author = "Burch, {J. D.} and Rohan, {Thomas E.} and Howe, {G. R.} and Risch, {H. A.} and Hill, {G. B.} and R. Steele and Miller, {A. B.}",
year = "1989",
language = "English (US)",
volume = "44",
pages = "622--628",
journal = "International Journal of Cancer",
issn = "0020-7136",
publisher = "Wiley-Liss Inc.",
number = "4",

}

TY - JOUR

T1 - Risk of bladder cancer by source and type of tobacco exposure

T2 - A case-control study

AU - Burch, J. D.

AU - Rohan, Thomas E.

AU - Howe, G. R.

AU - Risch, H. A.

AU - Hill, G. B.

AU - Steele, R.

AU - Miller, A. B.

PY - 1989

Y1 - 1989

N2 - The association between tobacco use and risk of bladder cancer was investigated in a population-based case-control study conducted in Alberta and south-central Ontario, Canada, between 1979 and 1982. In all, 826 histologically-confirmed cancer cases and 792 randomly selected controls, individually matched to cases for age, sex, and area of residence were recruited into the study. Compared to those who had never smoked cigarettes had a statistically highly significant 2-fold increase in risk of bladder cancer; for ex-smokers, the risk was intermediate between that for current smokers and never-smokers. There was a dose-dependent increase in risk of bladder cancer with total lifetime cigarette consumption, of similar magnitude for males and females. In males, risk increased with self-reported degree of inhalation in ex-smokers and in current smokers (statistically significant trend), while in females there was no association in current smokers, and a statistically significant inverse association in ex-smokers. Overall, risks of bladder cancer associated with lifetime consumption of plain and filter cigarettes were similar, and there was little evidence to suggest that switching from plain to filter cigarettes was beneficial. Neither passive smoking nor other forms of tobacco consumption (pipes, cigars, chewing tobacco, or snuff) were associated with altered risk of bladder cancer. The population attributable risk for cigarrete smoking was about 47% in males and about 33% in females.

AB - The association between tobacco use and risk of bladder cancer was investigated in a population-based case-control study conducted in Alberta and south-central Ontario, Canada, between 1979 and 1982. In all, 826 histologically-confirmed cancer cases and 792 randomly selected controls, individually matched to cases for age, sex, and area of residence were recruited into the study. Compared to those who had never smoked cigarettes had a statistically highly significant 2-fold increase in risk of bladder cancer; for ex-smokers, the risk was intermediate between that for current smokers and never-smokers. There was a dose-dependent increase in risk of bladder cancer with total lifetime cigarette consumption, of similar magnitude for males and females. In males, risk increased with self-reported degree of inhalation in ex-smokers and in current smokers (statistically significant trend), while in females there was no association in current smokers, and a statistically significant inverse association in ex-smokers. Overall, risks of bladder cancer associated with lifetime consumption of plain and filter cigarettes were similar, and there was little evidence to suggest that switching from plain to filter cigarettes was beneficial. Neither passive smoking nor other forms of tobacco consumption (pipes, cigars, chewing tobacco, or snuff) were associated with altered risk of bladder cancer. The population attributable risk for cigarrete smoking was about 47% in males and about 33% in females.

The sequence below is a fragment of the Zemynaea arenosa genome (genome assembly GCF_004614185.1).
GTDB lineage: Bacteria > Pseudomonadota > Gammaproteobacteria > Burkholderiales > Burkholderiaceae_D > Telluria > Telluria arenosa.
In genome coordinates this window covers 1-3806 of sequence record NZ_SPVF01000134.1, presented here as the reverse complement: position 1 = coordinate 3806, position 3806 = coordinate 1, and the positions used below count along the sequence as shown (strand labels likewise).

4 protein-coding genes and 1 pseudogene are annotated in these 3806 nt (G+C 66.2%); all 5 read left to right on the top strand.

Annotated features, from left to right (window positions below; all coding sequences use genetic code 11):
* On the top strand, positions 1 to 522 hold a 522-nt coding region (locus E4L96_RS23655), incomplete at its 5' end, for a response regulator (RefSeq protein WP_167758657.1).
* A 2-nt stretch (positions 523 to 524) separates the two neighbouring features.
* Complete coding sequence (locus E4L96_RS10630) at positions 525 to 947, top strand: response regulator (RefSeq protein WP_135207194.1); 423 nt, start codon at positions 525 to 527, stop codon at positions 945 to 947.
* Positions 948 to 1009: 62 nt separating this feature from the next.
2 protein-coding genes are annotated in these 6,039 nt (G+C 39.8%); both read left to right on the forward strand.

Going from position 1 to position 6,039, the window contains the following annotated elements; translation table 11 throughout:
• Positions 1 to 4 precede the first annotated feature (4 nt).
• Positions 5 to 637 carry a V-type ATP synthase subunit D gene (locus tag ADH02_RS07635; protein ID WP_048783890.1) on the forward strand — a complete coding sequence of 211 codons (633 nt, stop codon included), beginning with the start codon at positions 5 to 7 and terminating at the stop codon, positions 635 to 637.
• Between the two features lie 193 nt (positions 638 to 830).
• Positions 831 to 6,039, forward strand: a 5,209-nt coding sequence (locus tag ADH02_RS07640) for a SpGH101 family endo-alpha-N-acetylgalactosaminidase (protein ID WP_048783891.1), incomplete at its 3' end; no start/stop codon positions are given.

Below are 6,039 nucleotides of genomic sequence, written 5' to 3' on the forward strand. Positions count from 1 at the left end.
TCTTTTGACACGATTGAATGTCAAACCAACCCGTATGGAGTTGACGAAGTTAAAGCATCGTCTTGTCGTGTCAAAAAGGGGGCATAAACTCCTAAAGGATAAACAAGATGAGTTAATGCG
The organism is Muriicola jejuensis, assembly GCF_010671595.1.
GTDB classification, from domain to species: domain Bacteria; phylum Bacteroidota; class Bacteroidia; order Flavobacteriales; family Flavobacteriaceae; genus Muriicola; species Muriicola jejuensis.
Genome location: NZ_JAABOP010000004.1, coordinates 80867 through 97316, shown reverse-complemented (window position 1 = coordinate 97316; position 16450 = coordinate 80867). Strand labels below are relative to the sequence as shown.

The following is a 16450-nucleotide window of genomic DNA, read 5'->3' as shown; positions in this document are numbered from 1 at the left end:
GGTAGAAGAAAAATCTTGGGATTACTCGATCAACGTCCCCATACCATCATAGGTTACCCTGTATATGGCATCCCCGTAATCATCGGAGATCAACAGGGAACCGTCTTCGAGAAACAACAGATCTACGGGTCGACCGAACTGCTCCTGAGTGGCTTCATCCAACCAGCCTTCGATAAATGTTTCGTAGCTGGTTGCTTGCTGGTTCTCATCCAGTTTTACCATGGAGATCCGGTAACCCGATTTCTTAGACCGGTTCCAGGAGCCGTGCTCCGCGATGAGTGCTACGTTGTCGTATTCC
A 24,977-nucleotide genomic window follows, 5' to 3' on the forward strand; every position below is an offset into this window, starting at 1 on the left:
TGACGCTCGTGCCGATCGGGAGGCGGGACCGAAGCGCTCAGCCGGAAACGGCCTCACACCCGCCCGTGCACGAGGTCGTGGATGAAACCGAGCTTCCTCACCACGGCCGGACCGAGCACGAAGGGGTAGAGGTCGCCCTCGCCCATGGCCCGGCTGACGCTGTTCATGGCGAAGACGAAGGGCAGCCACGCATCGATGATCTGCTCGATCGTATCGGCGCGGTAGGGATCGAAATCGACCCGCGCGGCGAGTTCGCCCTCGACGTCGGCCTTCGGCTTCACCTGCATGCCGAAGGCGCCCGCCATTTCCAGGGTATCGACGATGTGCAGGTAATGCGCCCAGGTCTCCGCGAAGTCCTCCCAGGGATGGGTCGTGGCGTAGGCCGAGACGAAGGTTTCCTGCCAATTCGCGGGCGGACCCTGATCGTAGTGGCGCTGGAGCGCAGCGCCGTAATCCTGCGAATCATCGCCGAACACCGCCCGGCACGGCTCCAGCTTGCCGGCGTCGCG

UR - http://www.scopus.com/inward/record.url?scp=0024420537&partnerID=8YFLogxK

UR - http://www.scopus.com/inward/citedby.url?scp=0024420537&partnerID=8YFLogxK

M3 - Article

C2 - 2793235

AN - SCOPUS:0024420537

VL - 44

SP - 622

EP - 628

JO - International Journal of Cancer

JF - International Journal of Cancer

SN - 0020-7136

IS - 4

ER -